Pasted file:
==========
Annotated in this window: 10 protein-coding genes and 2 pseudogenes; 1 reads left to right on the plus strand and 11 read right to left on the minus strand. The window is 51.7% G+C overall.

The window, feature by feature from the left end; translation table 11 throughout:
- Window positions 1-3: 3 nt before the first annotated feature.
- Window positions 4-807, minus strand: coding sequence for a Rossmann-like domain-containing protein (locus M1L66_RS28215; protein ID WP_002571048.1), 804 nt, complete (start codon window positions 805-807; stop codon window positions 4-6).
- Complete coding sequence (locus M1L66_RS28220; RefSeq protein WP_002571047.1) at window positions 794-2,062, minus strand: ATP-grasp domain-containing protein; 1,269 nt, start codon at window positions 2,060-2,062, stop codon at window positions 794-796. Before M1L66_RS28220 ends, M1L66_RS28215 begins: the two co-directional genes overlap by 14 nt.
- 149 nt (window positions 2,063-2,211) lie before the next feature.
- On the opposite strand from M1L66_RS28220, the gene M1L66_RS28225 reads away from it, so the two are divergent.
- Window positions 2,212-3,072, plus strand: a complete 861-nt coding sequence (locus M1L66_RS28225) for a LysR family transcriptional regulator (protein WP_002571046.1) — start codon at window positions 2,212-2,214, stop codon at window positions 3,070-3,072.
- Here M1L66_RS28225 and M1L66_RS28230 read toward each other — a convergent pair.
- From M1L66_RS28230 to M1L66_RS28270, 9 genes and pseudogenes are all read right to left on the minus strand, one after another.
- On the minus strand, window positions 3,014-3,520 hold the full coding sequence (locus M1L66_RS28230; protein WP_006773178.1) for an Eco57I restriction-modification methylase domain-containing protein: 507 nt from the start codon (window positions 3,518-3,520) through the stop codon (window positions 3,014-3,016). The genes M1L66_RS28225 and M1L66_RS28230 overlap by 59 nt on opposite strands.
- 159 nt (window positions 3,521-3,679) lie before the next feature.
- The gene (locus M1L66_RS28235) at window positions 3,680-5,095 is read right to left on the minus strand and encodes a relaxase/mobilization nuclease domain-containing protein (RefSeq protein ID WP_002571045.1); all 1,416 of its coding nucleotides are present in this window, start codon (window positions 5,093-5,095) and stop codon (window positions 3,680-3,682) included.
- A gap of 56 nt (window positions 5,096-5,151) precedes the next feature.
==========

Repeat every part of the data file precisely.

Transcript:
Annotated in this window: 10 protein-coding genes and 2 pseudogenes; 1 reads left to right on the plus strand and 11 read right to left on the minus strand. The window is 51.7% G+C overall.

The window, feature by feature from the left end; translation table 11 throughout:
- Window positions 1-3: 3 nt before the first annotated feature.
- Window positions 4-807, minus strand: coding sequence for a Rossmann-like domain-containing protein (locus M1L66_RS28215; protein ID WP_002571048.1), 804 nt, complete (start codon window positions 805-807; stop codon window positions 4-6).
- Complete coding sequence (locus M1L66_RS28220; RefSeq protein WP_002571047.1) at window positions 794-2,062, minus strand: ATP-grasp domain-containing protein; 1,269 nt, start codon at window positions 2,060-2,062, stop codon at window positions 794-796. Before M1L66_RS28220 ends, M1L66_RS28215 begins: the two co-directional genes overlap by 14 nt.
- 149 nt (window positions 2,063-2,211) lie before the next feature.
- On the opposite strand from M1L66_RS28220, the gene M1L66_RS28225 reads away from it, so the two are divergent.
- Window positions 2,212-3,072, plus strand: a complete 861-nt coding sequence (locus M1L66_RS28225) for a LysR family transcriptional regulator (protein WP_002571046.1) — start codon at window positions 2,212-2,214, stop codon at window positions 3,070-3,072.
- Here M1L66_RS28225 and M1L66_RS28230 read toward each other — a convergent pair.
- From M1L66_RS28230 to M1L66_RS28270, 9 genes and pseudogenes are all read right to left on the minus strand, one after another.
- On the minus strand, window positions 3,014-3,520 hold the full coding sequence (locus M1L66_RS28230; protein WP_006773178.1) for an Eco57I restriction-modification methylase domain-containing protein: 507 nt from the start codon (window positions 3,518-3,520) through the stop codon (window positions 3,014-3,016). The genes M1L66_RS28225 and M1L66_RS28230 overlap by 59 nt on opposite strands.
- 159 nt (window positions 3,521-3,679) lie before the next feature.
- The gene (locus M1L66_RS28235) at window positions 3,680-5,095 is read right to left on the minus strand and encodes a relaxase/mobilization nuclease domain-containing protein (RefSeq protein ID WP_002571045.1); all 1,416 of its coding nucleotides are present in this window, start codon (window positions 5,093-5,095) and stop codon (window positions 3,680-3,682) included.
- A gap of 56 nt (window positions 5,096-5,151) precedes the next feature.